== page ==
Thursday, October 6, 2011

Solarians or the Machine Stops

Neal Stephenson has recently published a piece over at the World Policy Institute titled Innovation Starvation.  A thankful hat trick has to go out to Russell over at Reflexiones Finales.

My oh my, did it ever strike a chord.   Now I will freely grant that I have read every book and major work by Stephenson.  Some I have read several times (I am fascinated by the period following the Thirty Years War to 1725).  I would posit that I would be a acolyte should he ever start a religion.

But the article in question really set my thoughts reeling down a long hallway was the idea that took me to  conclusions that others will find distasteful.  While I agree with Mr Stephenson central premise that the ability to innovate is being ruthlessly stomped out, I come to a completely different reason for the lack.

It all started with this quote for Mister Stephenson:

  ....and provide jobs for the burgeoning middle class that was the basis for our stable democracy.
At first, the statement seemed innocuous.  Just breezed over it, mind fluff.  But when I started reading through the article, I began to realize that the conditions that he so aptly described flowed from the "Burgeoning middle class" that this supposed innovation was to serve.

Hear me out now.  Because I realize that in American politics, picking on the middle class is a sure way to get yourself lynched, or at least digitally tarred and feathered.  But go through the article and pick out the real meat of Mr. Stephenson's hypotheses concerning the failure to innovate;  The desire of this society to reduce risk to absolute minimums.  This abhorrence of risk is deeply rooted in the middle class.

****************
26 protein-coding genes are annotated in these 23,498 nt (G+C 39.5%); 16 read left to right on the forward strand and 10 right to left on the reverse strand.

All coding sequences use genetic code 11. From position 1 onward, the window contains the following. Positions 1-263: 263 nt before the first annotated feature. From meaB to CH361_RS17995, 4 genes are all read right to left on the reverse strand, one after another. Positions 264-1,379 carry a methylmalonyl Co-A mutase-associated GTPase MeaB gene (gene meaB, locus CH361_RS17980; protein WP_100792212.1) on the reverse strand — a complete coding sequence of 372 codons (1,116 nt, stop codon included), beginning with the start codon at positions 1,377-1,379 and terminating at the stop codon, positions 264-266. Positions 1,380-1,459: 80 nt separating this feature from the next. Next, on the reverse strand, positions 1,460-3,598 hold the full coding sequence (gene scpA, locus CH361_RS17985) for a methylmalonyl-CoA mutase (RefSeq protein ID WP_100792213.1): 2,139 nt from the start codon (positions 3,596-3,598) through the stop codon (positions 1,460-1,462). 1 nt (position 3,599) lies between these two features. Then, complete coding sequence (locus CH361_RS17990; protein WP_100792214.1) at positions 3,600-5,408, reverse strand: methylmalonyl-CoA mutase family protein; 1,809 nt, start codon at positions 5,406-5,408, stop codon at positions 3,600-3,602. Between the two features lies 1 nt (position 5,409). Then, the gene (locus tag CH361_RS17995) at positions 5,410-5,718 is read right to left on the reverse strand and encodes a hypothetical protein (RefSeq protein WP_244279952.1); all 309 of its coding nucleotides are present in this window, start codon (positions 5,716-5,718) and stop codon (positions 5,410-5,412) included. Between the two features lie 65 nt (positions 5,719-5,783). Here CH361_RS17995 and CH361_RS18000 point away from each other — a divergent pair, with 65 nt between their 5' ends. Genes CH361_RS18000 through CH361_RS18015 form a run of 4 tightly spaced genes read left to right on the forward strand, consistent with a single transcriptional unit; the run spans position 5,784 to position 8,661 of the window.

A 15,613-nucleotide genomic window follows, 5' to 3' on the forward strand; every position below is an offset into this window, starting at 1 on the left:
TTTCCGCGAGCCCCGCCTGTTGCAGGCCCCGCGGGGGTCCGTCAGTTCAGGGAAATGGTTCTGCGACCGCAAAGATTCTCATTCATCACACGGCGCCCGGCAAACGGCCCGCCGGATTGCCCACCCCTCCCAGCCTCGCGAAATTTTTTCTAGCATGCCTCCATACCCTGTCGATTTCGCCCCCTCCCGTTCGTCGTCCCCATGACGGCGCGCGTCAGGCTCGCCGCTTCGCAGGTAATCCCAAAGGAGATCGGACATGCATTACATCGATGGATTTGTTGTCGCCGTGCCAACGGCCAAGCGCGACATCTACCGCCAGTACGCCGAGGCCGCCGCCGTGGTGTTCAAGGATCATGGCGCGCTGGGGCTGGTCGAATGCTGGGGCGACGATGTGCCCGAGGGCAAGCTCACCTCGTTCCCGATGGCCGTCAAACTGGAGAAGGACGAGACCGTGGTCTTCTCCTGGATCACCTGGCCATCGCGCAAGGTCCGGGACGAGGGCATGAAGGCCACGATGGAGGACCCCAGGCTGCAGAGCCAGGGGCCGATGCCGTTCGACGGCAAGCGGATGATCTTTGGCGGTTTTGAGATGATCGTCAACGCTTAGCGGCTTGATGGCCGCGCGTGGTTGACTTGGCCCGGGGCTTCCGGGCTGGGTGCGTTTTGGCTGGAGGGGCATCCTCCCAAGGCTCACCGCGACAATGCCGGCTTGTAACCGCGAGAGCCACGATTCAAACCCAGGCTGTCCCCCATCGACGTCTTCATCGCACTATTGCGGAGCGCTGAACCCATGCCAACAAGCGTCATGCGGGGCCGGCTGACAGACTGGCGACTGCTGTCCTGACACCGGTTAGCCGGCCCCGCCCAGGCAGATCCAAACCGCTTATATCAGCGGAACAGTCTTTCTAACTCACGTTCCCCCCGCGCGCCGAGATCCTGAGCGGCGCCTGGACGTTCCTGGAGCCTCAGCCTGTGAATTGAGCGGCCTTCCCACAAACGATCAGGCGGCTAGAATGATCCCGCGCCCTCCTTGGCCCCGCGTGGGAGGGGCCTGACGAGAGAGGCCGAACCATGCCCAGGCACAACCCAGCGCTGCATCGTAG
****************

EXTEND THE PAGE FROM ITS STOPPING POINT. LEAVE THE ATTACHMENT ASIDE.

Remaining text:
The reason that we do not truly innovate is that we are too comfortable and bourgeois a society to do so.

I'm going to say that again.

The reason that we do not truly innovate is that we are too comfortable and bourgeois a society to do so.

We have too many "educated" middle people who are just smart enough to know what side their bread is buttered on.  They will resist any significant change to the gravy train.  The poor are just the poor.  They don't have enough money to buy an election, so they get tossed hither and yon.  The rich don't see any reason to upset the apple cart that is making regular deliveries to their wallets.

The big ticket innovation that Mr. Stephenson wistfully remembers is the product of a specific time and mindset.  It is, in a sense, the gravestone of a generation, built in advance.  It is the desperation of the great depression, tempered by the crucible of the second world war, and made giddy with the wealth of being the last man standing in industrial might.

We are the children and grandchildren of these people.  We are more concerned about maintaining our relative status and outward displays of wealth than carving a rocket powered stonehenge.

1 comment:

russell1200 said...

I completely agree with your assessment.

I was going to put something in my post about how everyone in the middle class now feels themselves to be part of the elite class, and that they are entitled to the same concessions and perks that once belonged to only a very small slice of overall population.

But I had already rambled on too long.